"I have no plans to, but I will be very interested to follow the events happening to commemorate both events."
BJS: "Are you happy with the series of commemorative events put on by the Irish State? And what do you think of Arlene Foster's take on the events of Easter 1916 (she has refused to attend any commemorations)?" JM:
"To be honest I am not totally au-fait with the events being put on by the Irish State. As for Arlene Foster, while she is entitled to her views, it is sad that it doesn’t surprise me at all. How is Northern Ireland ever going to grow and change when we still have people who cannot see past the end of their nose?"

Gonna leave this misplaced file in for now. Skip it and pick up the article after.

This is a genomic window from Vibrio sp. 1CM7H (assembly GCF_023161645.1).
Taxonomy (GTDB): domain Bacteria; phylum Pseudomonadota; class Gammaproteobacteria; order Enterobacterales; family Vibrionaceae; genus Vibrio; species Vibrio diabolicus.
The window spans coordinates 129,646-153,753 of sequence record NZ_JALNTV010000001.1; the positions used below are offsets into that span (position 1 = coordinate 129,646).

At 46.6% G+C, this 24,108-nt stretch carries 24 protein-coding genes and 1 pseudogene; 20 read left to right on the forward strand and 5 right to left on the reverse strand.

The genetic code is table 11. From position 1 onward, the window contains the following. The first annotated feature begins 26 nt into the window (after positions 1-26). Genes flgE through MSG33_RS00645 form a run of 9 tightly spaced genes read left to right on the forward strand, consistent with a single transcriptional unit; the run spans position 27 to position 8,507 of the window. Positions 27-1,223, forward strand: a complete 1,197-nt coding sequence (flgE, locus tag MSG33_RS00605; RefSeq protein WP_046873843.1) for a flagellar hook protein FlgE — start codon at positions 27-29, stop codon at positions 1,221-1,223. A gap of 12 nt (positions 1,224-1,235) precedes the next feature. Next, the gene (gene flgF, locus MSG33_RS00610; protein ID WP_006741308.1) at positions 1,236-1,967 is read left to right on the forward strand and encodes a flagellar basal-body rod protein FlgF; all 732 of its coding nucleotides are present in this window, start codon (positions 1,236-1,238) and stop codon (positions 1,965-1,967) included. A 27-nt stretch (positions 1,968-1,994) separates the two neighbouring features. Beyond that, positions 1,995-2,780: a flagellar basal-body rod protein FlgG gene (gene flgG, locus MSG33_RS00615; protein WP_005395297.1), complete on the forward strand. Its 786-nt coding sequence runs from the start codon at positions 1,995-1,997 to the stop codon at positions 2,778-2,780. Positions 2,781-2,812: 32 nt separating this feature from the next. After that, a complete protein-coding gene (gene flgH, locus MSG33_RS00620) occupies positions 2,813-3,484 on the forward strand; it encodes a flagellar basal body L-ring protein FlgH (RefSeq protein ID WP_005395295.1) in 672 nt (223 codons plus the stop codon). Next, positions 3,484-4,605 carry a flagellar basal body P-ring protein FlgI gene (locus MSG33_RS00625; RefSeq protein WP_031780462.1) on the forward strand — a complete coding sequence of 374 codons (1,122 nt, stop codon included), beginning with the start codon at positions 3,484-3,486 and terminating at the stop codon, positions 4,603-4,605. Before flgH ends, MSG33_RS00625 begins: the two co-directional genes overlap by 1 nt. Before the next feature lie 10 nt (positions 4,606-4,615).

BJS: "As a person on (or from) the island are you happy with the where we are now at in terms of culture, cosmopolitanism and broad-mindedness?" JM:
"Yes and No. I think Ireland, both the North and South have made incredible progress during the last ten to fifteen years. I hardly recognise Belfast now when I visit, and the Republic has made enormous social and cultural changes as well. However I still find some of the attitudes in Northern Ireland make me sick to my stomach. Some of the opinions and ideas demonstrated by certain leaders are so narrow-minded; I find it hard to believe. Northern Ireland needs to learn that some things are better left in the past. I am not talking about justice for people or forgetting our past, but smaller rituals and beliefs that do nothing but increase bigotry and hatred need to be left behind once and for all."
BJS: "What are your hopes for the future of this divided province and island?" JM: